January #PRStudChat Recap: Guest Post By Jim Joseph, President of Lippe Taylor
A Guest Post By Jim Joseph
Last week I had the distinct privilege of being a guest host on #prstudchat. At first I was excited to be invited, thinking that someone out there thought I was a stud. But when I realized it was going to be full of students … well as a professor at NYU I jumped at the chance!
I am a big believer in the overall brand experience as a way to think about marketing a product. But the truth is there are lots of people who have theories about marketing. For me, it’s less about theory and more about practicing and observing and learning and reapplying. Marketing is a spectator sport, and we can all learn from the marketplace and from each other. Twitter chats are one great way of getting together and sharing. And when it’s quick and 140 characters, all the better! I so enjoyed the “experience!”
QUESTION ONE: How does PR contribute to a customer experience that builds loyalty?
We are the lucky ones! I believe that public relations is actually the closest to the consumer. Especially with social media, we are the part of the marketing mix that is talking directly to consumers as they live their lives. We have been trained to talk WITH our consumers, not AT them (as in advertising). We seek out the influencers who they trust, even when it’s just their other girlfriends! In that way, our efforts seek to build relationships that lead to loyalty and ultimately create a lasting brand experience. That puts us in charge of building the brand experience and ultimately for me, the brand.
QUESTION TWO: What are favorite examples of companies with strong and consistent branding?
In my books, I discuss a number of examples where a brand has created a consistent and relevant experience that has created long-lasting loyalty. J.Crew is one of my favorites because they’ve been able to tailor their experience, yet keep it consistent across all of their venues be it retail, web, social media, or catalog. Every interaction is uniquely J.Crew, yet specific to the touchpoint.
Lady Gaga also comes to mind. She’s not just a marketer, but also a brand. Perhaps one of the best at having a strong mission for the “underdog”, consistent messaging about her fans, and a compelling experience that evolves and evolves.
I would say that brand Paula Deen fell off the wagon this month. She had a very consistent experience (like it or not) but she took a very sharp turn and it is jarring for her fans. Let’s leave it at that!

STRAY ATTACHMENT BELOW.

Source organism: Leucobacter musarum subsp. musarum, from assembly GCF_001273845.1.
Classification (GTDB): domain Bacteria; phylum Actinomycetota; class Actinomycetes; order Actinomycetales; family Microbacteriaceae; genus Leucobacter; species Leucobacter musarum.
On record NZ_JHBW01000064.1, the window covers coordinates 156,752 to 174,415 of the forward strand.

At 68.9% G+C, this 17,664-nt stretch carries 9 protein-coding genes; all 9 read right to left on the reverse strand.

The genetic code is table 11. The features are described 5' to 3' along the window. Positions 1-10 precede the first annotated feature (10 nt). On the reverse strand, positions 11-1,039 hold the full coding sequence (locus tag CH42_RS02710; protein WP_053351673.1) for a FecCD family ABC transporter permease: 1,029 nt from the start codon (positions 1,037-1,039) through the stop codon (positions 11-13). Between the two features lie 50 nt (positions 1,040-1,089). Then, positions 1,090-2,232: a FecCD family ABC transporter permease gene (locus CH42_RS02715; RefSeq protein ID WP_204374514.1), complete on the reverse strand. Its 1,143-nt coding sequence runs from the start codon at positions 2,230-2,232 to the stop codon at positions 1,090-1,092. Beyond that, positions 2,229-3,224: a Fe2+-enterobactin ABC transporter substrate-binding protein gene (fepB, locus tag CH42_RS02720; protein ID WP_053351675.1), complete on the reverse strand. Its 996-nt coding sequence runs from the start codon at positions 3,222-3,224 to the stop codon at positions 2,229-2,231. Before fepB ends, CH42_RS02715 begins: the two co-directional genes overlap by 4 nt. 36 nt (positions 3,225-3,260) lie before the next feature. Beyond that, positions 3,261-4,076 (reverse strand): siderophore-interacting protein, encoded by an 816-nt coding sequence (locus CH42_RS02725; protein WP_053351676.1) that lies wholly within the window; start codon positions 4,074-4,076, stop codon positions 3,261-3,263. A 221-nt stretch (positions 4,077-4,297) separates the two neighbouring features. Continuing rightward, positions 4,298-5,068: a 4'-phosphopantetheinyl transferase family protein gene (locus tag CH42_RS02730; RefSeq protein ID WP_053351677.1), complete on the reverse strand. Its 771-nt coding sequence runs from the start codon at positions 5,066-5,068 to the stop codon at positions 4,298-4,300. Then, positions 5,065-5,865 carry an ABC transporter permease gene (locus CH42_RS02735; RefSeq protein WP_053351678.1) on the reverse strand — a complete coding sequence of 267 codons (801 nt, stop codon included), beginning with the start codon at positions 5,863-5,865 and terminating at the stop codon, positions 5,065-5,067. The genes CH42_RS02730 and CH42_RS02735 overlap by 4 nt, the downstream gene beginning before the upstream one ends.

Can’t talk about the brand experience without talking about the magic of Disney – across all of their theme parks, movies, tv shows, merchandise – it’s all about the magic of childhood and recapturing it with your family. They own it!
QUESTION THREE: What communications touchpoints engage customers the most?
The answer to this one depends on the consumer and how they live their lives. But in general, I would say that the most effective touchpoints are the ones that seemingly naturally pop up when the consumer is in the right mindset for your brand. I’ve seen touchpoints in gyms that are more relevant than mass advertising or PR!
The best touchpoint is the one that bumps into your consumer at the time they might consider you. The other day I was at the gym and saw a poster in the men’s locker room for athlete’s foot. Now that’s a touchpoint and a brand message that is “right place, right time!” And you know what, they had samples at the front desk as well.
The best way to pick touchpoints is to know your consumer and how she specifically lives her life. Figure out ways to get in front of her when she needs you. That’s how she’ll jump onto your brand experience and then hopefully share it with others.
QUESTION FOUR: What advice would you give to PR students & pros about creating a better brand experience?
We could write volumes about this, and in fact I have! But to keep it simple, the first step is to know your consumer and to know her better than your competition does. To know her is to know how to market with her. The second step is to know what you, as a brand, are capable of offering her. You can’t give your consumer something that is outside of your brand’s skill sets and abilities. So the key is to match what she wants and needs with what you are uniquely able to offer to her. Then build the experience on her terms – when and how she needs you.
QUESTION FIVE: What are the secrets to finding success at a New York PR firm?
I think you need to be willing to do anything to learn. My best advice is to start out working on a smaller brand where you can play a bigger role. There’s not as much staffing on the small brands so you can become more of a leader and do more strategic activities sooner.
Make yourself indispensable to your clients and to your teammates. Be the “go to” person for the brand’s information and you’ll find yourself in the middle of all the meetings where decisions are being made. You’ll be in the middle of the action, not on the sidelines waiting to hear what’s going on.
Don’t expect anything to be handed to you. Use some sweat equity to build your own brand. Others will start to figure out that you are a future leader and they will gravitate towards you.
Think about what you want your own brand experience to be for the people you work with and for – make yourself valuable for them and you will rise!
Jim Joseph is the President of Lippe Taylor, the Author of “The Experience Effect” series and a professor at NYU